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1 The Wrestler's Body: Identity and Ideology in North India

Joseph S. Alter

Munshiram Manoharlal Publishers Pvt. Ltd., New Delhi, India, 1997, 81-215-0799-5 / 9788121507998, First Indian Edition, Cloth, New, New, 
The Wrestler's Body tells us the story of a way of life organized in terms of physical self-development. While Indian wrestlers are competitive athletes, they are also moral reformers whose conception of self and society is fundamentally somatic. In order to elucidate the somatic structure of the wrestler's identity and ideology, Joseph Alter uses the insights of anthropology to write an ethnography of the wrestler's physique. Young men in North India may choose to join an akhara, or gymnasium, where they subject themselves to a complex program of physical fitness. Under the supervision of a guru they become wrestlers by learning how and what to eat, how, when and where to sleep, bathe, defecate, exercise, brush their teeth, and rest, what to wear, and generally how to comport themselves. By these means they not only become competent athletes, they come to develop a moral physique and to embody an ideology of public health. Alter's first-hand description of each detail of the wrestler's regimen is set within the geomoral context of the gymnasium and is framed by a series of interpretations: the place of the body in the relationship between a guru and his disciple; the meaning of patronage as a system of control and support; the embodiment of symbolic structures in the ritual of Nagapanchami; a deconstruction of the embodied self through the drama of tournament competition; and the development of a moral physique modeled on the ironic form and divine structure of Lord Hanuman's body. Wrestling provides a unique perspective on South Asian culture and society. Self-consciously outside the cultural mainstream, it cuts against the weave of the larger cultural fabric. By bringing members of high and low castes into close physical contact, wrestling challenges the principles of purity and pollution. Concepts of general health and fitness are redefined in exaggerated terms. Using the model of sannyasa, or Hindu world renunciation, wrestlers transform the disciplinary mechanisms of asceticism into the terms of somatic nationalism and utopian reform. The body of the wrestler is a focal symbol in the rubric of "ethical nationalism." Wrestlers feel that a reform of Indian national character is imperative and that moral reform on this scale can only be achieved through a discipline of the individual body. As such, wrestlers advocate their way of life as an ideology of national health. Everyone is called on to become a wrestler and build collective strength through self-discipline. Printed Pages: 332. 017480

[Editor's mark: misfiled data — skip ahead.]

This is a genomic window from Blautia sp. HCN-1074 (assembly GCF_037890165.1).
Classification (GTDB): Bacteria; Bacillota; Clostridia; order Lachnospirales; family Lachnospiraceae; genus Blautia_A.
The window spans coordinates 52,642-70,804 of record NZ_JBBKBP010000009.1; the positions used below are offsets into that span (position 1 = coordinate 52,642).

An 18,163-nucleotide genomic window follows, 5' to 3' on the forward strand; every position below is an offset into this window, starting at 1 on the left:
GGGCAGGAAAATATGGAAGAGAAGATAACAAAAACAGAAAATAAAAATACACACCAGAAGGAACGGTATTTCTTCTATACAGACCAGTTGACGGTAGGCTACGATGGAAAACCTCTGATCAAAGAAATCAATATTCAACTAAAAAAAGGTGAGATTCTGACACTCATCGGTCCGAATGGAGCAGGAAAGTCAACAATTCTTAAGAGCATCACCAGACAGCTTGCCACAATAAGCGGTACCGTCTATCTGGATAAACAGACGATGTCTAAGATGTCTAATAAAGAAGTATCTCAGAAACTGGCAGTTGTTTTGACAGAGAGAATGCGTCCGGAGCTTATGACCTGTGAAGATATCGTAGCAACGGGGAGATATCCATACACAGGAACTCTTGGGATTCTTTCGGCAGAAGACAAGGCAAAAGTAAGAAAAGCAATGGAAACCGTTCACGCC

Price: 17.95 USD
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